insights

Voices: Helping clients resolve their differences

Financial advisers can use so-called interest-based negotiating to help couples address disagreements and shape a shared plan.

We negotiate all day long, with our team members and with clients, and we also listen to and help clients negotiate with each other. When helping clients negotiate, one of the best ways of facilitating a discussion is through so-called interest-based negotiating.

In this approach to negotiation, we help clients uncover what their interests—rather than their positions—are, to help discussions and planning move forward.

To be an interest-based negotiator, you have to be an active listener, being open and present during discussions. When you sense a client is expressing concern, offer a response. In your response, don’t use the phrase, “I think.” Rather, say, “It sounds like” or “It seems like.” That phrasing opens a door to further discussion.

Even getting what you heard the client say wrong is powerful information. If the client says, “No, that’s not what I meant,” you can say, “Tell me a little more about that,” and that clarifies the issue. Ask open-ended questions, affirm what clients say, and when emotions are clarified, you can start solving problems.

Here’s an example: Say a husband and wife have a family business. The wife doesn’t like taking risks and feels uncomfortable borrowing money for the business. The husband is comfortable with risk and borrowing money. They own things together and need to make decisions as a family. With opposite positions, it might seem that the husband and wife are at an impasse. However, with interest-based negotiating, you may find they actually have common goals.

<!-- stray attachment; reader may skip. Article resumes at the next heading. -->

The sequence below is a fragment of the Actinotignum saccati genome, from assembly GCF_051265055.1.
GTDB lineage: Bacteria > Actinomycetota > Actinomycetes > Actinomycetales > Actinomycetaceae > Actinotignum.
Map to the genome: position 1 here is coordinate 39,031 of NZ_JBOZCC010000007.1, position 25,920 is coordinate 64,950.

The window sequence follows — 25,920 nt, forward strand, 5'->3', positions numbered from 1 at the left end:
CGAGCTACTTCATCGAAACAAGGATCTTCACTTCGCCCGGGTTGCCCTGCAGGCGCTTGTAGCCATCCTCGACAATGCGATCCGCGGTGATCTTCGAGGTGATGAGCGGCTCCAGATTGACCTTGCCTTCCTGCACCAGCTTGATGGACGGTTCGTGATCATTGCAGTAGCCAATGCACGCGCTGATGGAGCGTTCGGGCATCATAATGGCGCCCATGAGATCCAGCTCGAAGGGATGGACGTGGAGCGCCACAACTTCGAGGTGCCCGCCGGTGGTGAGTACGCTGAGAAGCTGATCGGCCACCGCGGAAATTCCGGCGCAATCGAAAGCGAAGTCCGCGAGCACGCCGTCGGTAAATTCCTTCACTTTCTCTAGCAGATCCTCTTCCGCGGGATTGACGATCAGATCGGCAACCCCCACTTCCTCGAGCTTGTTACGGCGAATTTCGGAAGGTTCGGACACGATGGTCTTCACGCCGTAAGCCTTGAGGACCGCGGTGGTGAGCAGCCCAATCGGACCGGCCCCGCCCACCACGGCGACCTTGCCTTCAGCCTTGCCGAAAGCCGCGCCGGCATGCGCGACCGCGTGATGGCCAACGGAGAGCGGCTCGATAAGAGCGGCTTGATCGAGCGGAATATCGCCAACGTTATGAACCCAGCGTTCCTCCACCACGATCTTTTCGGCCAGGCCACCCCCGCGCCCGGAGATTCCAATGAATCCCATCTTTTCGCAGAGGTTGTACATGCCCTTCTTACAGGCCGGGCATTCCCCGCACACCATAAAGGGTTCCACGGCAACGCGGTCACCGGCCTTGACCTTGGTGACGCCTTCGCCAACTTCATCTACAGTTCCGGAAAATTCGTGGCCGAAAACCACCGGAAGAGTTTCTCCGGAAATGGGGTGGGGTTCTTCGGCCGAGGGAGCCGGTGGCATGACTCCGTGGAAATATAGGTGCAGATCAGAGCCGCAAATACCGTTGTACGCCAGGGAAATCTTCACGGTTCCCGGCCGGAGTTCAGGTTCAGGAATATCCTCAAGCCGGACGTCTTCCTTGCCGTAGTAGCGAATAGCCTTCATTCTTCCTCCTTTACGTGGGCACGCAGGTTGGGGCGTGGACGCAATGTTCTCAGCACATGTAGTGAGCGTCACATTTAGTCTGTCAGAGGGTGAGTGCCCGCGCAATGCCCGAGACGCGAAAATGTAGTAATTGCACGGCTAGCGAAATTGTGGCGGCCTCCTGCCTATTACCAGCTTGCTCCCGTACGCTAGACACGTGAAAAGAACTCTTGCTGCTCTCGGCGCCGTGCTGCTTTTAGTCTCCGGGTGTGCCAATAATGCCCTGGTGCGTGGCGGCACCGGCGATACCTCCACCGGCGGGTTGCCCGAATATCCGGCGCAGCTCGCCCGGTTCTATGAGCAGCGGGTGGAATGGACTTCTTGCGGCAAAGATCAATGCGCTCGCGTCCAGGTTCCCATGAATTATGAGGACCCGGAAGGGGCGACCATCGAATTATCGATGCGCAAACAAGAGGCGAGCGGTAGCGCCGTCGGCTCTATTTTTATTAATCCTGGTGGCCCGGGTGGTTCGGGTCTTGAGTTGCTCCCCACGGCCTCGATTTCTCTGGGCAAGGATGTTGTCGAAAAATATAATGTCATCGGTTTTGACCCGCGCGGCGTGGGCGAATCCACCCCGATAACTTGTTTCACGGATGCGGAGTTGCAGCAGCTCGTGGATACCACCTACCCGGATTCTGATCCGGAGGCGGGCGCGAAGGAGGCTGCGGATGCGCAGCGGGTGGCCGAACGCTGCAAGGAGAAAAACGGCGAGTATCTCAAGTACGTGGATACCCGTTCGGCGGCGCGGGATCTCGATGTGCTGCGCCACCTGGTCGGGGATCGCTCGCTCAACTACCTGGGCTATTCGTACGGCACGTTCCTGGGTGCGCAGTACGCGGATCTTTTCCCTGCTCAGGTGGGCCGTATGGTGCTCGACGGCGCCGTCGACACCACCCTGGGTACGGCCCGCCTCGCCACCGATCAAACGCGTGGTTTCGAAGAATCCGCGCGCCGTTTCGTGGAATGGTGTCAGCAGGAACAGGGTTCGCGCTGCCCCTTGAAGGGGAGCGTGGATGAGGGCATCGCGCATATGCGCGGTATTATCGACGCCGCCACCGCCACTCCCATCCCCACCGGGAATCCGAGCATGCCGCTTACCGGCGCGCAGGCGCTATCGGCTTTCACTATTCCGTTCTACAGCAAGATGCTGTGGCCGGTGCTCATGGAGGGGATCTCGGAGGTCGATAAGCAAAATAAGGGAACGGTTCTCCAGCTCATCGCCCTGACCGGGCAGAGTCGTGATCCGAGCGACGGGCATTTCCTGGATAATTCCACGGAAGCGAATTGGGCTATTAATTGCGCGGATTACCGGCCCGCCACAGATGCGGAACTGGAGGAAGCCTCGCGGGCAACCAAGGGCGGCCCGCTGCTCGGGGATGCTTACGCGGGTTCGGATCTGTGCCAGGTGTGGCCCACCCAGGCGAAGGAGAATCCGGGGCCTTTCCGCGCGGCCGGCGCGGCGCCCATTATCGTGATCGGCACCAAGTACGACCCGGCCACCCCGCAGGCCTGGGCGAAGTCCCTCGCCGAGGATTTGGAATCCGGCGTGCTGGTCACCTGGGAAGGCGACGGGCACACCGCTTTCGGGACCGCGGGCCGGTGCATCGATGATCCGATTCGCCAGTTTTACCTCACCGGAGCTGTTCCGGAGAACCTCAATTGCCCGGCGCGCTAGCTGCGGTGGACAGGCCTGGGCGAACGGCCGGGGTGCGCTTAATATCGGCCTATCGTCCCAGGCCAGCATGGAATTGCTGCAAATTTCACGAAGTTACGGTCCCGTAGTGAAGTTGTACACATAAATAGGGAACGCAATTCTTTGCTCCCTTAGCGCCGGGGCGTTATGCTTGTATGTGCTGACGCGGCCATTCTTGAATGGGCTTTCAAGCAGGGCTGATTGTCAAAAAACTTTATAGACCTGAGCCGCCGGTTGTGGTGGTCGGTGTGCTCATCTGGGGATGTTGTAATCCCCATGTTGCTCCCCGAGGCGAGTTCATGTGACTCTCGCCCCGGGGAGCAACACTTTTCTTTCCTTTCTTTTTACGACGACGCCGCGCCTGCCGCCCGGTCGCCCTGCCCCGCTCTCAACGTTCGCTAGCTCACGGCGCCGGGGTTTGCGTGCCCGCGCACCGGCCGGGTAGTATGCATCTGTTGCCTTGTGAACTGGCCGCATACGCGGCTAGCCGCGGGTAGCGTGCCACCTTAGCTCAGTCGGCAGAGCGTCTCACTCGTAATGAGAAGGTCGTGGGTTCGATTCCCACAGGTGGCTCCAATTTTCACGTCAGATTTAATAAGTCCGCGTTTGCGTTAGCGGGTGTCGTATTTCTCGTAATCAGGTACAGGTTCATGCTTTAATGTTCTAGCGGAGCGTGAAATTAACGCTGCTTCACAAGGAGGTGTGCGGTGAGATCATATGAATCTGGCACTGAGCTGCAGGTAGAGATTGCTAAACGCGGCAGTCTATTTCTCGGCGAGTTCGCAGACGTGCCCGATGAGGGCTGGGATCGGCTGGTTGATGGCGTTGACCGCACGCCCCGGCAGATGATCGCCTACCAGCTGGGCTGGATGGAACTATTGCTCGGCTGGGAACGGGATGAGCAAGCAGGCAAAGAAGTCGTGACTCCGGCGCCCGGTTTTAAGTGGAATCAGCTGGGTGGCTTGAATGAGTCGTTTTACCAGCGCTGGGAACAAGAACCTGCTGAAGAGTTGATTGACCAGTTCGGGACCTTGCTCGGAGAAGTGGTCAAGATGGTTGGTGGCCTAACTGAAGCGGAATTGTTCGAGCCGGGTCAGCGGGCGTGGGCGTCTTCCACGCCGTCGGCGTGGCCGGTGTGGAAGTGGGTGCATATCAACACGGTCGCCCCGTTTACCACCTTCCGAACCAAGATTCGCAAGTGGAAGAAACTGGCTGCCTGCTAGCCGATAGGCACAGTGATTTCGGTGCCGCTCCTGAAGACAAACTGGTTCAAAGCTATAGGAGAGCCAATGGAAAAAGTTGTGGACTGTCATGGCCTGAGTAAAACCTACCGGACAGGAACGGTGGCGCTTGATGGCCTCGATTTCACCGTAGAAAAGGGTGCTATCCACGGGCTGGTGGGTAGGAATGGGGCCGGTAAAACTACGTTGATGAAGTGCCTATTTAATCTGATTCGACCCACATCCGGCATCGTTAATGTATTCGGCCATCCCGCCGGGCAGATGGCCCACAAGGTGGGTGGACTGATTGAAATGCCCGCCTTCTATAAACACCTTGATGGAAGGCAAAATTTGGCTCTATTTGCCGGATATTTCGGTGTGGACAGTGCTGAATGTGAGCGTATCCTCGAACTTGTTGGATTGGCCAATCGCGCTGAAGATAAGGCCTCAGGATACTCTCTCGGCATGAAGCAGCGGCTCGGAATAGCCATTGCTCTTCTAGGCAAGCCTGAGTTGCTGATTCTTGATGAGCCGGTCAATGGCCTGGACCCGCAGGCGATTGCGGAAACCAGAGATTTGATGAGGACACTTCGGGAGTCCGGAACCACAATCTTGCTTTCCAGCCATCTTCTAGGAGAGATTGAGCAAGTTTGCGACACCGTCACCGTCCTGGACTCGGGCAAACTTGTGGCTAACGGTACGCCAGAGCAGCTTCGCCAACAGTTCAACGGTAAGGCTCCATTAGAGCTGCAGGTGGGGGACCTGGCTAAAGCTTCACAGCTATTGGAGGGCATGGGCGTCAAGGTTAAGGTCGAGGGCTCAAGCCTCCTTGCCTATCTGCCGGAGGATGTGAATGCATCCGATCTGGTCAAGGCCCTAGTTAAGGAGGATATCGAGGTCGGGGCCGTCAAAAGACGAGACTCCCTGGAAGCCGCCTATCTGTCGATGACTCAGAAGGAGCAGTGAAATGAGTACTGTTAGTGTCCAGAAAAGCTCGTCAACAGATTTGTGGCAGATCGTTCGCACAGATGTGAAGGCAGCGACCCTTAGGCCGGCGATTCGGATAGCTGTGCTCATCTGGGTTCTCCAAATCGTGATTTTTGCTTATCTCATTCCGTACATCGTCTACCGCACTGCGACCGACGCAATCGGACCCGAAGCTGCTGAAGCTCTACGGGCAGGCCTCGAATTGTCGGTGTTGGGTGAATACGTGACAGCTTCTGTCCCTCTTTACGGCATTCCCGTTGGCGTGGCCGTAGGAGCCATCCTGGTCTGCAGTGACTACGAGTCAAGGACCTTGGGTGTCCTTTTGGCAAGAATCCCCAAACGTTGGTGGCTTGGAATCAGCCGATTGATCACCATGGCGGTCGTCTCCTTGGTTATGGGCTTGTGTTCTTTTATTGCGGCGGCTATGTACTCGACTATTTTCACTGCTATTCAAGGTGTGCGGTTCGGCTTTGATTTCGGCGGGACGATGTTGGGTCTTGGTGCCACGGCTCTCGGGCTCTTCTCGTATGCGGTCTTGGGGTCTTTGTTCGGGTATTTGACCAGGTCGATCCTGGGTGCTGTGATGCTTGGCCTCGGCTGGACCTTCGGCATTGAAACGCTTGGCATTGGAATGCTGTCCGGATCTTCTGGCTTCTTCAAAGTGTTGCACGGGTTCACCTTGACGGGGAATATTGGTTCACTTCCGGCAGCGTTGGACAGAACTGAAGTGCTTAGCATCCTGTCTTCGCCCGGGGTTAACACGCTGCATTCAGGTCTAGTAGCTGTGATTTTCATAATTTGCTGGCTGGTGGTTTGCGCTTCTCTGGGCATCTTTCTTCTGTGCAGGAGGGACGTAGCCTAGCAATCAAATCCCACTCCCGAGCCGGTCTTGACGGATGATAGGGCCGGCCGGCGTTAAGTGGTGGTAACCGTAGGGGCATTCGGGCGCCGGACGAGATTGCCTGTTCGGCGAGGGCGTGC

First, try to get the wife to talk about what makes her uncomfortable about borrowing. Maybe it’s her family history or maybe it’s an adage like “never borrow for what you can save up for.” Her basic interest is knowing that there will always be money to support her and her husband, and debt could put that in jeopardy.

Next, talk to the husband. He may say that to keep the family business alive, they need to take risks so that they can support themselves 25 years from now. As an adviser, you find that they both have the same basic interests, so now you can work on a plan that works for both of them and gets them to this common goal.

Our job is all about helping clients be successful and identifying how they define being successful. If you can bring active listening and interest-based negotiation skills to client meetings, then the clients can achieve a much higher level of success.

This article originally appeared on The Wall Street Journal wsj.com

Tags: Published Articles